City of Scoundrels
In this third installment in her Counterfeit Lady series, Victoria Thompson continues the story of con-woman-turned-society-lady Elizabeth Miles, a self-reliant young woman determined to right some of the wrongs society has done to others of her sex. This is not my favorite book in the series, but it’s still an enjoyable read, especially if you’ve already read the previous instalments, but if you’re thinking about starting with this one, you might find yourself a bit confused by certain plot points, so I recommend going back to City of Lies which is where the series begins.
Elizabeth is working hard to be a respectable member of society. She’s engaged to Gideon Bates, a successful attorney who has just been drafted to fight in the First World War, something that causes Elizabeth no small amount of anxiety. She can’t bear the thought of losing the man she loves, but Gideon feels it’s his duty to go off to war and nothing Elizabeth can say dissuades him. However, before he heads off to basic training, Gideon assists a young man named Tom in making a few changes to his will, changes that will provide for Tom’s new wife if anything should happen to Tom, who is on his way to fight in France. He’s kept his recent marriage a secret from his wealthy family who would not approve of the match, but he wants to make sure his wife will be well taken care of if he doesn’t return from the war.
Time passes and the day of Gideon’s departure draws closer. Elizabeth has resigned herself to his leaving, and she tries not to let him see how worried about him she really is, so when Tom’s wife shows up in Gideon’s office bringing news of her husband’s recent death and the suspicious disappearance of the most recent copy of his will, Elizabeth throws herself wholeheartedly into helping this war widow get the money she deserves. After all, if she’s focusing on Rose Preston and her problems, maybe she won’t worry so much about what might befall Gideon once he joins the fighting in Europe. Of course, all manner of mayhem ensues as soon as Elizabeth gets involved, and it is this mayhem that makes City of Scoundrels so much fun.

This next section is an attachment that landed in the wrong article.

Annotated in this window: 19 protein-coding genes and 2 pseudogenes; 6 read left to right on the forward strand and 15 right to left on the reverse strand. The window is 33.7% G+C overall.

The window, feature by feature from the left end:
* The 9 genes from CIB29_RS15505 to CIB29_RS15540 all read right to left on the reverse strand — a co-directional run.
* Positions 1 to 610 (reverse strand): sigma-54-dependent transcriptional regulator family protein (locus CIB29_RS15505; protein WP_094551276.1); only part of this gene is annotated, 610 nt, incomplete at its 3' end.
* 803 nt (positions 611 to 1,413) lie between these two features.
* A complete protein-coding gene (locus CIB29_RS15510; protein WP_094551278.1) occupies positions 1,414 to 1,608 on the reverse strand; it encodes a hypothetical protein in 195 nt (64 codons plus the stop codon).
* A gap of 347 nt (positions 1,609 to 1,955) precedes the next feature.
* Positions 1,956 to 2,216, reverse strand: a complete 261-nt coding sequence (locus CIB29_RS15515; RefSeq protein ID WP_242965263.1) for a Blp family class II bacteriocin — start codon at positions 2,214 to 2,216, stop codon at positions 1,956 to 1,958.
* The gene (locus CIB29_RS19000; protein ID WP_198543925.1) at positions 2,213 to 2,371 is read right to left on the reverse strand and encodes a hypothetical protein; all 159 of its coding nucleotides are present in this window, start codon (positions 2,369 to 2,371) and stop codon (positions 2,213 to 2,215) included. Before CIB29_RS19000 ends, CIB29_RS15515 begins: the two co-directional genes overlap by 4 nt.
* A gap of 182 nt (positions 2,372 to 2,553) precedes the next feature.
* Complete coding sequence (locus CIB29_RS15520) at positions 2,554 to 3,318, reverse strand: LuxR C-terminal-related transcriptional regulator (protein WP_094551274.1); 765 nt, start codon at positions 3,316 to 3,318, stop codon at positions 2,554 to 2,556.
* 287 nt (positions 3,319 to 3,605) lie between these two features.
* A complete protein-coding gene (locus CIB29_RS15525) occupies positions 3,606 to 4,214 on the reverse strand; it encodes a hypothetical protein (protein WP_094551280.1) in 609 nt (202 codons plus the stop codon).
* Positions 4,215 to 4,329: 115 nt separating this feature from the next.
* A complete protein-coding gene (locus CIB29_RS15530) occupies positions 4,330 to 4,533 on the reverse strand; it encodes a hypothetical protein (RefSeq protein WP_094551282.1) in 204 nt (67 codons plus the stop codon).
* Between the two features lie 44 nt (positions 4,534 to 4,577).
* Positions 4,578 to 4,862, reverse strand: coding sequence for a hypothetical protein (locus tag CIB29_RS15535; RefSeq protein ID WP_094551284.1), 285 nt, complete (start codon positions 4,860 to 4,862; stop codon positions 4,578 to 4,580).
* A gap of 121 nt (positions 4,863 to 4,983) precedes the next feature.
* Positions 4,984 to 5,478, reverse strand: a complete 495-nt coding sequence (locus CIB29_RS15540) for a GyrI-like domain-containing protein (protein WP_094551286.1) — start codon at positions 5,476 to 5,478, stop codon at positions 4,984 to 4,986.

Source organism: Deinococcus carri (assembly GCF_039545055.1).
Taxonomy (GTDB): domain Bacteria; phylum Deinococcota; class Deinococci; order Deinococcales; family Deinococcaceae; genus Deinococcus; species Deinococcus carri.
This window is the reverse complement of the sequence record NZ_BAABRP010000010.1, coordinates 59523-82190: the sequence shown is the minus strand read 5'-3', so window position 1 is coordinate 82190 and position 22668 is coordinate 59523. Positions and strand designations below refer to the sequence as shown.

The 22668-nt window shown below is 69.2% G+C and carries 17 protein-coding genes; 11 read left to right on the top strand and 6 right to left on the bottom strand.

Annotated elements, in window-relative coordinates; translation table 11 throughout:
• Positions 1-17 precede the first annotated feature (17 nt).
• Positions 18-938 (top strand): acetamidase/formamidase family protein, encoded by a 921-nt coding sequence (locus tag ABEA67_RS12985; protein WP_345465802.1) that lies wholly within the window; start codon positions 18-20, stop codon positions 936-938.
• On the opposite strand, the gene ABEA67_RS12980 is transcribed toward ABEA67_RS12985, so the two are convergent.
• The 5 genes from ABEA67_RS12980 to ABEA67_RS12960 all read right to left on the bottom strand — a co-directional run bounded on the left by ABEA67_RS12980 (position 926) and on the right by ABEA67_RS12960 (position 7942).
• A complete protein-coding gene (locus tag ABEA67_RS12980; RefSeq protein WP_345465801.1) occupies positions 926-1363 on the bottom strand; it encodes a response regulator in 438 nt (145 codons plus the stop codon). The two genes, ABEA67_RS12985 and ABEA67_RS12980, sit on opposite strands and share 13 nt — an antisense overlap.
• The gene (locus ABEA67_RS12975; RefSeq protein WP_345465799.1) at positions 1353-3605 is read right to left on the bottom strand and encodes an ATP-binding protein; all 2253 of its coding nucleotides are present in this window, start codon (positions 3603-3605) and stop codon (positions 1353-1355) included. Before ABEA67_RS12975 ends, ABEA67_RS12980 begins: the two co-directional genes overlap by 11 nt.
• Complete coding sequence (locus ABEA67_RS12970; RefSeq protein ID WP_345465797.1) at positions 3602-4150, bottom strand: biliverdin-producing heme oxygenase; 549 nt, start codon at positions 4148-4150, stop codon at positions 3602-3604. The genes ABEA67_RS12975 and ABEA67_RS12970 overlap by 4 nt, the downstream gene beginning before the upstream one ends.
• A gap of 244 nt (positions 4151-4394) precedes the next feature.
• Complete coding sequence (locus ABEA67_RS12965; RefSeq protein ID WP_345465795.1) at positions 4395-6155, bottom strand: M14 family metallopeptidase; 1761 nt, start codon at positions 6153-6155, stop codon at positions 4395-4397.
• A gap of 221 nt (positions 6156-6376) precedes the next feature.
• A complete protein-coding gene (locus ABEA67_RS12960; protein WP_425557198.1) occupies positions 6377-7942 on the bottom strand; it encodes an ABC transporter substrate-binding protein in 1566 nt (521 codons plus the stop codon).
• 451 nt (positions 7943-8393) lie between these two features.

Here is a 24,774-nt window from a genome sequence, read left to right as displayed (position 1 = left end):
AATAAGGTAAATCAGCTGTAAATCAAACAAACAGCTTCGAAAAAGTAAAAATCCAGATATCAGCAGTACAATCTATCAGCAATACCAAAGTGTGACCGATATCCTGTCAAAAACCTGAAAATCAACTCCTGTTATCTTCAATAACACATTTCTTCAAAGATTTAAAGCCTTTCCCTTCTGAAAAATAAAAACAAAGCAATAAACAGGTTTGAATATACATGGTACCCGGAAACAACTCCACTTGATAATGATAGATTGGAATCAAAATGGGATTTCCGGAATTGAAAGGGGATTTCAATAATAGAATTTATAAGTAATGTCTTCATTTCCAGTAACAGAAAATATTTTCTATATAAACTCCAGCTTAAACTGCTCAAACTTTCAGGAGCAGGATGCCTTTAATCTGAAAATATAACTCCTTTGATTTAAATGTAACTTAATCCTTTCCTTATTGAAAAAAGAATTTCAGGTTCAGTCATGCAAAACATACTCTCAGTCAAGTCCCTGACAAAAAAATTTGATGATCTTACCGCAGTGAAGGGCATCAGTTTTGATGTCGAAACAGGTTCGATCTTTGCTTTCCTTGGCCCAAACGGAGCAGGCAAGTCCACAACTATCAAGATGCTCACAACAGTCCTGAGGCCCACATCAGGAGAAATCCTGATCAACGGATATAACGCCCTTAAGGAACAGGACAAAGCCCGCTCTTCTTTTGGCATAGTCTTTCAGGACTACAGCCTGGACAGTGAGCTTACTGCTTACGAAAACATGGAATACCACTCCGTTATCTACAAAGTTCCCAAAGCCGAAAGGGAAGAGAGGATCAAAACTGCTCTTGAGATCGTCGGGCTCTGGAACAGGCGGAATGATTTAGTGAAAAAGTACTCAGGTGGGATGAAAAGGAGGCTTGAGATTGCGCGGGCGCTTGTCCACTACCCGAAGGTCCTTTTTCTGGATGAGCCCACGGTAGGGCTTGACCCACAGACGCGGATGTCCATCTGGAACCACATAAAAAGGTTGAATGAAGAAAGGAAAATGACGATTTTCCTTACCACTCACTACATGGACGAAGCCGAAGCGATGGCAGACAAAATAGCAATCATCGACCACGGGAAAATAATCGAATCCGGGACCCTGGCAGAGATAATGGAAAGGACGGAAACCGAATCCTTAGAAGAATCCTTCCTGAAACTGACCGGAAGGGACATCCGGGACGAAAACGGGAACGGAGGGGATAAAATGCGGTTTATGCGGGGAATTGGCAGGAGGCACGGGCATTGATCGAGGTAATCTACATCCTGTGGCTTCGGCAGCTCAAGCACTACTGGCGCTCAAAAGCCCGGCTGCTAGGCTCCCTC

I’m not going to tell you anything about how Elizabeth manages to resolve things in Rose’s favor, but trust me when I say she’s definitely a force to be reckoned with. She enlists the help of her family, a group of con artists who have appeared numerous times in the previous books, and as always, the schemes they come up with are ingenious! These are people I wouldn’t want to go up against in real life.
If you’re looking for a mystery with super high stakes, this one probably isn’t the book for you. There’s a lot going on, but the story doesn’t take itself too seriously; it’s more of a light-hearted romp instead of a dark and twisty mystery. I was pretty sure things would work out well in the end even if I wasn’t sure exactly how the various dilemmas would be resolved.
The relationship between Elizabeth and Gideon is one of the strongest elements of the series, and this entry is no exception. They have some things to work through, namely Gideon’s desire to protect Elizabeth from harm and her inability to remain on the sidelines of even the most dangerous situations, but their deep and abiding love for one another shines through, even when they are involved in a disagreement. Like the mystery, the romance is less angsty than others I’ve read, but that’s honestly part of its charm.
I highly recommend this book to fans of lighter mysteries with strong romantic elements. It’s the type of thing I don’t often pick up, but it works well when I need a diversion from the stresses of my everyday life. It’s a series I intend to keep reading, so I hope Ms. Thompson will give us another installment in the not-too-distant future.